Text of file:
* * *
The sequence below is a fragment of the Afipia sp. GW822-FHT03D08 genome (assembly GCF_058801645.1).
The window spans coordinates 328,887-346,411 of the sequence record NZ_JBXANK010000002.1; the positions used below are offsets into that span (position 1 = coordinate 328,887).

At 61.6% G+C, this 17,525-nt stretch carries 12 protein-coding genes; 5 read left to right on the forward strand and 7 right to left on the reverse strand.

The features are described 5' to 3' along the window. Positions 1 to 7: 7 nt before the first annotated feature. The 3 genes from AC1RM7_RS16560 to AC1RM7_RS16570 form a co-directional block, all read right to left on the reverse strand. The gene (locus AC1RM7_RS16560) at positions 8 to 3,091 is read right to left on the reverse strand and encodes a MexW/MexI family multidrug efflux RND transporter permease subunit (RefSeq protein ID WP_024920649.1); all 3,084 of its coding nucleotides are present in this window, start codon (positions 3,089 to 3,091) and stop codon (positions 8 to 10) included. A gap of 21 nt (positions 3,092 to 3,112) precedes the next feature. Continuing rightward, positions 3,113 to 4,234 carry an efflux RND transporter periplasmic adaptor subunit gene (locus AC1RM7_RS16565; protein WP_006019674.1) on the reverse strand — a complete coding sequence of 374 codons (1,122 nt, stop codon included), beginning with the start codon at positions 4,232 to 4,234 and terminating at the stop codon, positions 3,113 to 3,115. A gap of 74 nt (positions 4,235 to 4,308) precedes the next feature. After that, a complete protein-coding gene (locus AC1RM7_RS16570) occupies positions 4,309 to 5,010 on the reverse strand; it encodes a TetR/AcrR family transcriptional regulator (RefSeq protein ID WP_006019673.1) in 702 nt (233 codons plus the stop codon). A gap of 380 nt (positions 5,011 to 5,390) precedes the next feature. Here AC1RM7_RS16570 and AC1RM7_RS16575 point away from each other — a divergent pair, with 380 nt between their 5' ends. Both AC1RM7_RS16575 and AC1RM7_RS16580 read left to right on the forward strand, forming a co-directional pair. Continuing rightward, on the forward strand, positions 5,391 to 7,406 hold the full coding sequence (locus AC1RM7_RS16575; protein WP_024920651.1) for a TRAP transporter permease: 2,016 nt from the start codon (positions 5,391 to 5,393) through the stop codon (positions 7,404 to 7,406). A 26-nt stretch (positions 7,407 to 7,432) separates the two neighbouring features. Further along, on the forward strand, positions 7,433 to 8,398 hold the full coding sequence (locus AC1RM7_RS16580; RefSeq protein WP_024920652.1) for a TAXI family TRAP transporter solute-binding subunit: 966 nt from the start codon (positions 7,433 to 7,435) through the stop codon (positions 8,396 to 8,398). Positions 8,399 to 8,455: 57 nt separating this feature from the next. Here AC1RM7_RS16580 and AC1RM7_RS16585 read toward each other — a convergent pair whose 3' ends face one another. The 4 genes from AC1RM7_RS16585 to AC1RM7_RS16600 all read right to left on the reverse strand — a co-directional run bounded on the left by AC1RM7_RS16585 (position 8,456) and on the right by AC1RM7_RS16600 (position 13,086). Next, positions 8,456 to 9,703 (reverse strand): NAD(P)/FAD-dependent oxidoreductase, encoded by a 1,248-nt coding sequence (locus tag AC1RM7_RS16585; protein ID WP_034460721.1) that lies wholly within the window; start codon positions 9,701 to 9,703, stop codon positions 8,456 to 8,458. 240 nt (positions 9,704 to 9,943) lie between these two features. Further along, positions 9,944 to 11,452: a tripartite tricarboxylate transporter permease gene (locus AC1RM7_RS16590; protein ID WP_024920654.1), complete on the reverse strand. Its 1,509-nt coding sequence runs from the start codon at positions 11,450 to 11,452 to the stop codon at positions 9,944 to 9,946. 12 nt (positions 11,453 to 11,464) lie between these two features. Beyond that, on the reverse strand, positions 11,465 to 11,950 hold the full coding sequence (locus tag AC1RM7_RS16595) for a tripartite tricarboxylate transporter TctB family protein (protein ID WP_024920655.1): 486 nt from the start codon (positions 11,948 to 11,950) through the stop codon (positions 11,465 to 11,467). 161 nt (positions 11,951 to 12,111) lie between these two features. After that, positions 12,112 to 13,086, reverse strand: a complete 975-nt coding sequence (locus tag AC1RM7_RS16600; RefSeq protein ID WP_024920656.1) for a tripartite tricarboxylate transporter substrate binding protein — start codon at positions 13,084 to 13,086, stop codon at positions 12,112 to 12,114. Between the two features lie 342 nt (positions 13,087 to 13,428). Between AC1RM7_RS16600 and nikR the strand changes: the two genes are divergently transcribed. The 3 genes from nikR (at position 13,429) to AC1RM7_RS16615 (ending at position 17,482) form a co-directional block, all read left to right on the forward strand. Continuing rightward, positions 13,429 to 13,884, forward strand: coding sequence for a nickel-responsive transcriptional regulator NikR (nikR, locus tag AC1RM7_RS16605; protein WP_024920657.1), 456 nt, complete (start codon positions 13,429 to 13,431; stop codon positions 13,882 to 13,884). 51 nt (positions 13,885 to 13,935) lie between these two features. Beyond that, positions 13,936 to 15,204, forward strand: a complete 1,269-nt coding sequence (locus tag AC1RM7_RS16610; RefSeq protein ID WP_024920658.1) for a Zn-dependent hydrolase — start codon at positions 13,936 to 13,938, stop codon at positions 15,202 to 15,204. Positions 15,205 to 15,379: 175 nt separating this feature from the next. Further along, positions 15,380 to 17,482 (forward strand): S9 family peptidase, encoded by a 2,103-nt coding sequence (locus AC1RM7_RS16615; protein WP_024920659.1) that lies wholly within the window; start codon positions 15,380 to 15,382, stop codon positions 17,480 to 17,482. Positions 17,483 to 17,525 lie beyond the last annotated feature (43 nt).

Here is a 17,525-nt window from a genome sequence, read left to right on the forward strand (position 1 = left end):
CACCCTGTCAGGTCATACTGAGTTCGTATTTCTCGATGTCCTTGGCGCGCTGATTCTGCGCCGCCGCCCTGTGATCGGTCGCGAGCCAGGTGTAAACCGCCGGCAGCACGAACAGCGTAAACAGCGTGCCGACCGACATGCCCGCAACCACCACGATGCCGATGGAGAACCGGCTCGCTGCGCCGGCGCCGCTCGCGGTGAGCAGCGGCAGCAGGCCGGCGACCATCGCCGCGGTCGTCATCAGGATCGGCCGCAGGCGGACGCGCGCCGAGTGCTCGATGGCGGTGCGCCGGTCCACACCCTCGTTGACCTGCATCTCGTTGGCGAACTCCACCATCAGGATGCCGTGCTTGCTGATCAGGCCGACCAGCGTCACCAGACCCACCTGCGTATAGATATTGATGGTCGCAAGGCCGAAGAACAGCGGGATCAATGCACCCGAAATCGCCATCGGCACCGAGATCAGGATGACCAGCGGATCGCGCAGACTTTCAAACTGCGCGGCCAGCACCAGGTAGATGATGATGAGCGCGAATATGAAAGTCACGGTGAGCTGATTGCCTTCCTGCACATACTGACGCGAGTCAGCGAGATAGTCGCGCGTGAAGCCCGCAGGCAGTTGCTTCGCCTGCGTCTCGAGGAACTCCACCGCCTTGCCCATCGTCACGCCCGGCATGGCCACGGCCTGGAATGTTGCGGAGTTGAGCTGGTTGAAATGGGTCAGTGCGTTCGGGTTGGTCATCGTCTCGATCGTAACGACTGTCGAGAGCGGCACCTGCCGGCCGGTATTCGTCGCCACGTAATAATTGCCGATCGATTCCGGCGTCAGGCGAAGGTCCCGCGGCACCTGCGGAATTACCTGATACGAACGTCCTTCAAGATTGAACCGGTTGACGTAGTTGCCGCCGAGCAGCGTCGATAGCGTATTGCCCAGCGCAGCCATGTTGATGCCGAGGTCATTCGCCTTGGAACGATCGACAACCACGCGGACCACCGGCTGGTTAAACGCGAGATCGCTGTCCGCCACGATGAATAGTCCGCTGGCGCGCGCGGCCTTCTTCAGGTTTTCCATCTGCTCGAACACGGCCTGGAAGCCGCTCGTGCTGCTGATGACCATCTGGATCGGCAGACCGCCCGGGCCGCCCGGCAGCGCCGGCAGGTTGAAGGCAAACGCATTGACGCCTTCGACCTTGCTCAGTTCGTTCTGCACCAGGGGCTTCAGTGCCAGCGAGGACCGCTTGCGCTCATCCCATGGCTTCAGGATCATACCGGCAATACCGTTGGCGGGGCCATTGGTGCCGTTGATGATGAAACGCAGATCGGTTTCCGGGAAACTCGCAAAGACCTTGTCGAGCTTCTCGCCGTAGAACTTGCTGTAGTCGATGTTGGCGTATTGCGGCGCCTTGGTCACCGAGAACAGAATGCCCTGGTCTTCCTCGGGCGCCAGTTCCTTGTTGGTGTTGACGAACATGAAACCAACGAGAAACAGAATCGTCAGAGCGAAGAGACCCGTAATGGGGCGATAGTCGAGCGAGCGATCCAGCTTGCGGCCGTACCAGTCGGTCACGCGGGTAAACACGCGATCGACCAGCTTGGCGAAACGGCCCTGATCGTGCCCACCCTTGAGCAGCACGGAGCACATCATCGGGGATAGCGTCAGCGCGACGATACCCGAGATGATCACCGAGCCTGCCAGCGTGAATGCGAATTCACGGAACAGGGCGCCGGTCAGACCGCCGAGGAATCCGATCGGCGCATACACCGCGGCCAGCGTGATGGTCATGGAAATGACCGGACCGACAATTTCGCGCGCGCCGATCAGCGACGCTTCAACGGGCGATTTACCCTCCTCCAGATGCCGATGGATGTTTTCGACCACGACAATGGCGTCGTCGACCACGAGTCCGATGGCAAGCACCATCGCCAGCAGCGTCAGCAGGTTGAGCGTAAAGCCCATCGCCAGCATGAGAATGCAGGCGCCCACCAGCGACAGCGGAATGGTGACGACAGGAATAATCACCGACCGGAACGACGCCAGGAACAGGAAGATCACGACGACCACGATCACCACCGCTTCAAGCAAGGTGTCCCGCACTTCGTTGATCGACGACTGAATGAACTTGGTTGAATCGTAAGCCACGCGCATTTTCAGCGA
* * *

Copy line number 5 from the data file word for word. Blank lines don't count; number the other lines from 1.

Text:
Here is a 17,525-nt window from a genome sequence, read left to right on the forward strand (position 1 = left end):